During adolescence, changes in sleep patterns due to biological and environmental factors are well documented. Later bedtimes and inadequate sleep, i.e., short and disrupted sleep patterns, insomnia and daytime sleepiness, have become increasingly common. Accumulating evidence suggests that sleep plays a crucial role in healthy adolescent development. This review systematically explores descriptive evidence, based on prospective and cross sectional investigations, indicating that inadequate sleep is associated with negative outcomes in several areas of health and functioning, including somatic and psychosocial health, school performance and risk taking behavior. Findings highlight the need for longitudinal investigations aimed at establishing the underpinnings of these associations and for developing and implementing interventions designed to achieve healthier and more balanced sleep patterns in the adolescent population.
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              “I don’t want to miss a thing”: Adolescents’ fear of missing out and its relationship to adolescents’ social needs, Facebook use, and Facebook related stress


                Author and article information

                Role: PhD Studentmalin.jakobsson@hb.se
                Role: Professor of Caring Science and Research Leader in Elderly Research
                Role: Senior Lecturer in Nursing Science
                Scand J Caring Sci
                Scand J Caring Sci
                Scandinavian Journal of Caring Sciences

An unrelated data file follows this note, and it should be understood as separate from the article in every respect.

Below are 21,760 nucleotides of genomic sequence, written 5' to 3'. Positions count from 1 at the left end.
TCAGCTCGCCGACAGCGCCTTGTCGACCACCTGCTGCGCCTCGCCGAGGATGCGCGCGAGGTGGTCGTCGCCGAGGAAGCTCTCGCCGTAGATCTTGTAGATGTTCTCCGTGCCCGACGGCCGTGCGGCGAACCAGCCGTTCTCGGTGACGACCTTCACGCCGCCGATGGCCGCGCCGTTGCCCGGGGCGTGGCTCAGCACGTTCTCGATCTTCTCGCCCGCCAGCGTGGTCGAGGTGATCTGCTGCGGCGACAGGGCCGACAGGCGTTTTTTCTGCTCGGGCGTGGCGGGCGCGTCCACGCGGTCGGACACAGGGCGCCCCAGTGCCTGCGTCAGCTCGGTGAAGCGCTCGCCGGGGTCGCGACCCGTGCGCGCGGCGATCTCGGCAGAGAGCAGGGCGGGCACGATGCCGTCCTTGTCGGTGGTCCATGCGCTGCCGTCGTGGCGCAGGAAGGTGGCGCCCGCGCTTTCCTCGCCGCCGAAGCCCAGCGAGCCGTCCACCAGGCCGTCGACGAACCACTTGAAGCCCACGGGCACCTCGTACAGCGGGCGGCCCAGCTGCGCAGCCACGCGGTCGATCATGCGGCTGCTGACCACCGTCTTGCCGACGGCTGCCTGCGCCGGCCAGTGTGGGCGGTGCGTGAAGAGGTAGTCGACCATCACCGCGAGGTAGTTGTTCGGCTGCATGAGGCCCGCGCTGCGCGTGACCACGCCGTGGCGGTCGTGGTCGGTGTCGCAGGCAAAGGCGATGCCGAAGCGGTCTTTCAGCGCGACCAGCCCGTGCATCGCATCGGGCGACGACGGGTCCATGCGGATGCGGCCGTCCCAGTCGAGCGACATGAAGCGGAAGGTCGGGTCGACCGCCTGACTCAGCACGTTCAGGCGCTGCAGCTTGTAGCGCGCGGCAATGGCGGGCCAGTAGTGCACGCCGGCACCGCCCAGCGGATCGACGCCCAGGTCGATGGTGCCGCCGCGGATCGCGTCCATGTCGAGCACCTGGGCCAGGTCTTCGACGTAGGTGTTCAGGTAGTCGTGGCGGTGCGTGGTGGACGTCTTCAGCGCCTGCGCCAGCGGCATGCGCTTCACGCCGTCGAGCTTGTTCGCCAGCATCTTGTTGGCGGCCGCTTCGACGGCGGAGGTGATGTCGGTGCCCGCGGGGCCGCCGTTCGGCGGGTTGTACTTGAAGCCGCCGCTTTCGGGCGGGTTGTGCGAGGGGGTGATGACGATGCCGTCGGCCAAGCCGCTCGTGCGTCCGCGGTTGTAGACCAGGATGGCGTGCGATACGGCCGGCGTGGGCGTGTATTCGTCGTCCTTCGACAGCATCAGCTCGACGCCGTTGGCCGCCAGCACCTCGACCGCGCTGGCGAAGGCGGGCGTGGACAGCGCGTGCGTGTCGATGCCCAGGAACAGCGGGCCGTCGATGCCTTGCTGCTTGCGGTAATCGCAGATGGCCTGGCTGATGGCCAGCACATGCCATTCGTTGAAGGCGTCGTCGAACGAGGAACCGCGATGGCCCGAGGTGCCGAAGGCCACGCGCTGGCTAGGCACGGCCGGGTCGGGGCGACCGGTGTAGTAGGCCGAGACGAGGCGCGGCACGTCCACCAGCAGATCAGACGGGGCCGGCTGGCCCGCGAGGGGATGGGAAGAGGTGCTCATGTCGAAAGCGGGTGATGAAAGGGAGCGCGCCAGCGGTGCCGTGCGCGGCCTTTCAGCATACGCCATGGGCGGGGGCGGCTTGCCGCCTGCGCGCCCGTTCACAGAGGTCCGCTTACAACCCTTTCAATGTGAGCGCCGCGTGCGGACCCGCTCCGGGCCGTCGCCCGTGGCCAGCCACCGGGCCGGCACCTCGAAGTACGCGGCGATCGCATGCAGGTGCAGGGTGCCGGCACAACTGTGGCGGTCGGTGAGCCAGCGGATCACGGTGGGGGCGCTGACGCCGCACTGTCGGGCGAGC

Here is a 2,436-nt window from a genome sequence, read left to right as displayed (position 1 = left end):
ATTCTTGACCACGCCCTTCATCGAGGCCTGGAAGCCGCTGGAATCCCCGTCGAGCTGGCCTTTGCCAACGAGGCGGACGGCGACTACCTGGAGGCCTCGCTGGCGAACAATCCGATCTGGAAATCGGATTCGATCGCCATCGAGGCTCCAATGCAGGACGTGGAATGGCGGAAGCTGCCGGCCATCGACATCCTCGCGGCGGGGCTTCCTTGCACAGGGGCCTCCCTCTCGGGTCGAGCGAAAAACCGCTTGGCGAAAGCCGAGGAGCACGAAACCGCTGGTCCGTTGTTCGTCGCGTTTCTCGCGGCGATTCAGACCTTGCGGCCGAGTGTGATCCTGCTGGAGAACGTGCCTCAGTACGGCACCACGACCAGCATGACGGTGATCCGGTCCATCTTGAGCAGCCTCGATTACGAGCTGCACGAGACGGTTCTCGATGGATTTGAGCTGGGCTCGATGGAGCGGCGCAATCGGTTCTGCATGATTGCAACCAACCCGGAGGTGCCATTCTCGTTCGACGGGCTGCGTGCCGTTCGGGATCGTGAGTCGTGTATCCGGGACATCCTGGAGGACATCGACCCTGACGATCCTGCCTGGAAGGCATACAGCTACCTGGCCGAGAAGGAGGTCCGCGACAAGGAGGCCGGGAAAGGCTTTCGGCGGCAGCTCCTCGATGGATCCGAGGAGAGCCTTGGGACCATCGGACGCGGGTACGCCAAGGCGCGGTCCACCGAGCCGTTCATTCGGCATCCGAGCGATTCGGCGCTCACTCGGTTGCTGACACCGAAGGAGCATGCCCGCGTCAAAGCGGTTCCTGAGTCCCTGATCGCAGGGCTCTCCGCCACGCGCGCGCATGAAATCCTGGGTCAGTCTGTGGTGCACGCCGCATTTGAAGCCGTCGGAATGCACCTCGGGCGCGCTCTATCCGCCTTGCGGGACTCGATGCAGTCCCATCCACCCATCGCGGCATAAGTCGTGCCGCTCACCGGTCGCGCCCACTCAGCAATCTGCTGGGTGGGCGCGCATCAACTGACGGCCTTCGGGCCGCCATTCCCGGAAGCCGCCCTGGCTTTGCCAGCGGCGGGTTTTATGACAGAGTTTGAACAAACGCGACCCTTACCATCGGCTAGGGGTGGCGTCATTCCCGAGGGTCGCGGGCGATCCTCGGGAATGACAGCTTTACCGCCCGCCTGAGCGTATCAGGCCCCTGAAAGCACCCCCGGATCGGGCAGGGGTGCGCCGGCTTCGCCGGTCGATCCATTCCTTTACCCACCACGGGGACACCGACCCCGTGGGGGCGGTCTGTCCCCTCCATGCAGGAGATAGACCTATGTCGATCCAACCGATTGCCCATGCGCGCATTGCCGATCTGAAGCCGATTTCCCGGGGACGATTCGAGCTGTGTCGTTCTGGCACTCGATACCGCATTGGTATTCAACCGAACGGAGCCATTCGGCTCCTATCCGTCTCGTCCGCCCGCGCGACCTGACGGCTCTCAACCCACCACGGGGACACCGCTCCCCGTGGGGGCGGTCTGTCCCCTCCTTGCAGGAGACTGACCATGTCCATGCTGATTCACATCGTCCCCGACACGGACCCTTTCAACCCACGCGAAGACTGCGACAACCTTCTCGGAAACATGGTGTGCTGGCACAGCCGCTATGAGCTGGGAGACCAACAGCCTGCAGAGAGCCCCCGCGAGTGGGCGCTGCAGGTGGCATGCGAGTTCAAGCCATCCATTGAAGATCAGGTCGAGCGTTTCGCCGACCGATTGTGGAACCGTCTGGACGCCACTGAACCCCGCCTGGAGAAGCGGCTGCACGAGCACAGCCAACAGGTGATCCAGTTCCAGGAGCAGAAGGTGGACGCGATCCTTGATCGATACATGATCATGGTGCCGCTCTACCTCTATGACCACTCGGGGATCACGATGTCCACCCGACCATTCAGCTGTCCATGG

John Wiley and Sons Inc. (Hoboken )
                05 September 2019
                June 2020
                : 34
                : 2 ( doiID: 10.1111/scs.v34.2 )
                : 464-473
                [ 1 ] Faculty of Caring Science, Work Life and Social Welfare University of Borås Borås Sweden
                Author notes
                [*] [* ] Correspondence to:

                Malin Jakobsson, Faculty of Caring Science, Work Life and Social Welfare, University of Borås, 501 90 Borås, Sweden.

                E‐mail: malin.jakobsson@ 123456hb.se

                Author information
                © 2019 The Authors. Scandinavian Journal of Caring Sciences published by John Wiley & Sons Ltd on behalf of Nordic College of Caring Science.

                This is an open access article under the terms of the http://creativecommons.org/licenses/by/4.0/ License, which permits use, distribution and reproduction in any medium, provided the original work is properly cited.

                : 17 April 2019
                : 09 August 2019
                Page count
                Figures: 1, Tables: 2, Pages: 10, Words: 8114
                Funded by: Ebba Danelius Stiftelse
                Funded by: Stiftelsen Tornspiran , open-funder-registry 10.13039/100010819;
                Funded by: Sparbanksstiftelsen Sjuhärad , open-funder-registry 10.13039/501100009787;
                Funded by: Irisstipendiet
                Empirical Studies
                Empirical Studies
                Custom metadata
                June 2020
                Converter:WILEY_ML3GV2_TO_JATSPMC version:5.8.4 mode:remove_FC converted:26.06.2020

                sleeping difficulties,adolescent,perception,questionnaire,content analysis